A few days ago, this fascinating Japanese book arrived in our mail box. No, I do not read Japanese, but Professor Takashi Koizumi himself sent it to us, as a token since we allowed him to use a couple of our photos from the Bornholm Art Museum in his book: Nordic Architecture. Elements and Details. It started several months back when the Professor in the Department of Housing and Interior Design, Faculty of Architecture and Urban Planning at Kyusan Snagyo University wrote a comment on my blog after seeing our photos from Bornholm Art Museum by Danish architects Fogh & Følner, see my blogpost here. We promptly sent him a selection of photos for him to choose from just in case he wanted to use any of them and told him our about our backgrounds in architecture and architectural history. He choose one I took of the water well running down the staircase, with a sacral lighting more reminiscent of churches than art museums, and the one Michael took of me sitting in the alcove on the museum street.
Above are the pages from Bornholms Art Museum, and you see our photos at the bottom of the right page. Our names are found in the photo credit at the back. I also discovered that the Professor had visited Mortensrud Church by Norwegian architects Jensen & Skodvin, where Michael and I got married, as well as the National Museum – Architecture, where I held my last photoshoot, in the summer of 2015. He would like to visit Oslo again and we would love to meet him. The ISBN number is: 978-4-7615-3232 and here is the link to the Japanese publisher Gakugei and amazon.co.jp. Both the Professor and his wife are also interested in my knitwear design, to my delight. Now I wonder what he will think of my choice for the next photoshoot venue of Ingierstrand Bad by Norwegian architects Ole Lind Schistad and Eyvind Moestue.
Bornholm Art Museum, located outside of Gudhjem – which literally translates to God’s Home – was bound to be spectacular. The building itself certainly was with its play of light inside, with its unexpected window placements, making it a spiritual experience, and that is before we even consider the art exhibited, the viewing tower, the walking bride. “The museum building was built in 1993 and expanded in 2003 and is regarded – even by someone other than ourselves – for some of the best in modern Danish architecture.” The architectural firm is Fogh & Følner, who wanted to create a building with a series of view points to the magnificent landscape outside as well as to the wide angle ocean view. Do take a look at the stunning architecture gallery photos: bornholms-kunstmuseum.dk. The art museum is located by the sea without any other buildings in sight, so it is hard to miss it arriving by car or by – the preferred means of transport at Bornholm – bicycle.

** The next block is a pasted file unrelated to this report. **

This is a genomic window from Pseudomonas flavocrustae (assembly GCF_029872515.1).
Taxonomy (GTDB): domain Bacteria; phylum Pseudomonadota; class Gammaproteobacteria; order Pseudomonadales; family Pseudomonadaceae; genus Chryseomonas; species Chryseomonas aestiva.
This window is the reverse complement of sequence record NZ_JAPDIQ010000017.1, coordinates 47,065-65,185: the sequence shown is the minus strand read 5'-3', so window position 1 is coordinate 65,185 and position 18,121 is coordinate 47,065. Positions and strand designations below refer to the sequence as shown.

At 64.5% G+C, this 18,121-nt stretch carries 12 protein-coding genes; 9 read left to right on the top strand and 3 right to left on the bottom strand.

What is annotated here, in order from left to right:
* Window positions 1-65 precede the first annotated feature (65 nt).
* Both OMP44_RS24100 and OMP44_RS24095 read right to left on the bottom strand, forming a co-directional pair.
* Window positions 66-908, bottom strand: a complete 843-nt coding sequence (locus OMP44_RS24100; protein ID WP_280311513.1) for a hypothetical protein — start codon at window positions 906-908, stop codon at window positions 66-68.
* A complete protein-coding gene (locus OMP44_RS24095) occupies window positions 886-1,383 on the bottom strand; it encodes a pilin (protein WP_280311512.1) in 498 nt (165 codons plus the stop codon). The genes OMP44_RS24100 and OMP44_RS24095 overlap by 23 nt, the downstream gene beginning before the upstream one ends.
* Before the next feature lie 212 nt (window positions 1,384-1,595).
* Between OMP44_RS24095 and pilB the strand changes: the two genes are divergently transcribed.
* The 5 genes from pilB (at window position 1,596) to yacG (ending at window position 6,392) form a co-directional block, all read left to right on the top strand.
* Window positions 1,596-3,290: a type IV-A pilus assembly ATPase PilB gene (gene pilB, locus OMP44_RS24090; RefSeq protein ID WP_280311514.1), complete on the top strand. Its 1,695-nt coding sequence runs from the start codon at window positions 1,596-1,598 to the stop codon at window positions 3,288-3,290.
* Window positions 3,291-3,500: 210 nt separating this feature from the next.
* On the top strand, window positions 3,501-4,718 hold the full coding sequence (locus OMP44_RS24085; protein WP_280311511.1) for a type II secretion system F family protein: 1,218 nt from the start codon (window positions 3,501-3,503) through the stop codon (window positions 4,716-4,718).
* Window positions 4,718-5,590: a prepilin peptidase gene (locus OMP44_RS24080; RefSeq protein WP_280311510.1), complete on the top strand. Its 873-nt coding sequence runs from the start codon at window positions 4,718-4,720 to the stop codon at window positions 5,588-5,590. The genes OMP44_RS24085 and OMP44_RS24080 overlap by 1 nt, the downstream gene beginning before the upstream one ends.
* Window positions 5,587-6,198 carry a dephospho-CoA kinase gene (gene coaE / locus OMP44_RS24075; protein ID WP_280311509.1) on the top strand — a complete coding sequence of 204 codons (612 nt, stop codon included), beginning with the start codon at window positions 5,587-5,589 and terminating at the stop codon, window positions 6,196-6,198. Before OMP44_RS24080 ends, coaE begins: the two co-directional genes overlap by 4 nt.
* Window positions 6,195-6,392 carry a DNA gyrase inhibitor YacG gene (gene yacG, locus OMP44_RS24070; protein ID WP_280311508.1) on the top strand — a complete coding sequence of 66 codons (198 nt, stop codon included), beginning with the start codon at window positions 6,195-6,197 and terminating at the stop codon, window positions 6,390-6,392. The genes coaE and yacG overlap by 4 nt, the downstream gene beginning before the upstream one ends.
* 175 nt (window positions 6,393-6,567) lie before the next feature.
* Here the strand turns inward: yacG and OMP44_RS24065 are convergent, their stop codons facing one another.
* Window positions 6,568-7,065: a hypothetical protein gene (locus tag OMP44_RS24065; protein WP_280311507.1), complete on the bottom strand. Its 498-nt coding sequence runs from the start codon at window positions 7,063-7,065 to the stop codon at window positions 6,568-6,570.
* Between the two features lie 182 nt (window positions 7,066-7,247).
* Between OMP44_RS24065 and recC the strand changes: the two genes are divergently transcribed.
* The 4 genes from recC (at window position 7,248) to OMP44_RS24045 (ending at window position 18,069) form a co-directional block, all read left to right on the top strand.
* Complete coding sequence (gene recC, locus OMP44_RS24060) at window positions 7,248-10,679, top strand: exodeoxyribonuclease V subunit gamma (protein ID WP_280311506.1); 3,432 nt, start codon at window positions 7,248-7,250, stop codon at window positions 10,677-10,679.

I was wearing light colors, despite the rain, and fitted well into the interior. If you are a knitter you might be able to spot that I am wearing Adoe knitted in the lush Rowan Truesilk. The two brilliant photos above are taken by my husband. There were many visitors equipped with cameras on our visit. As for the art collection, it ranges from the early 1800s to the present day with emphasis on the Bornholm painters, a group of artists who worked on the island in the first half of the 1900s. Their works give a full impression of Modernism in art. Not only in painting but also in sculpture. You can take a virtual tour here: www.google.com.
A water well began at the entrance and ran through the amazing central hallway or Museum Street as it is called like a spine down 3 levels to the exit to the walking bridge and ending in a wishing well. Above you see it running down the last set of stairs.
We did need a break after touring this museum and located the café. Yes, it did have delicious cakes as well as lunch offerings. A perfect place for a meeting, in my opinion. Here you see it from the museum street and looking down into it, with the sculpture park outside. Do not miss Bornholm Art Museum if you go to Bornholm, that is my advice.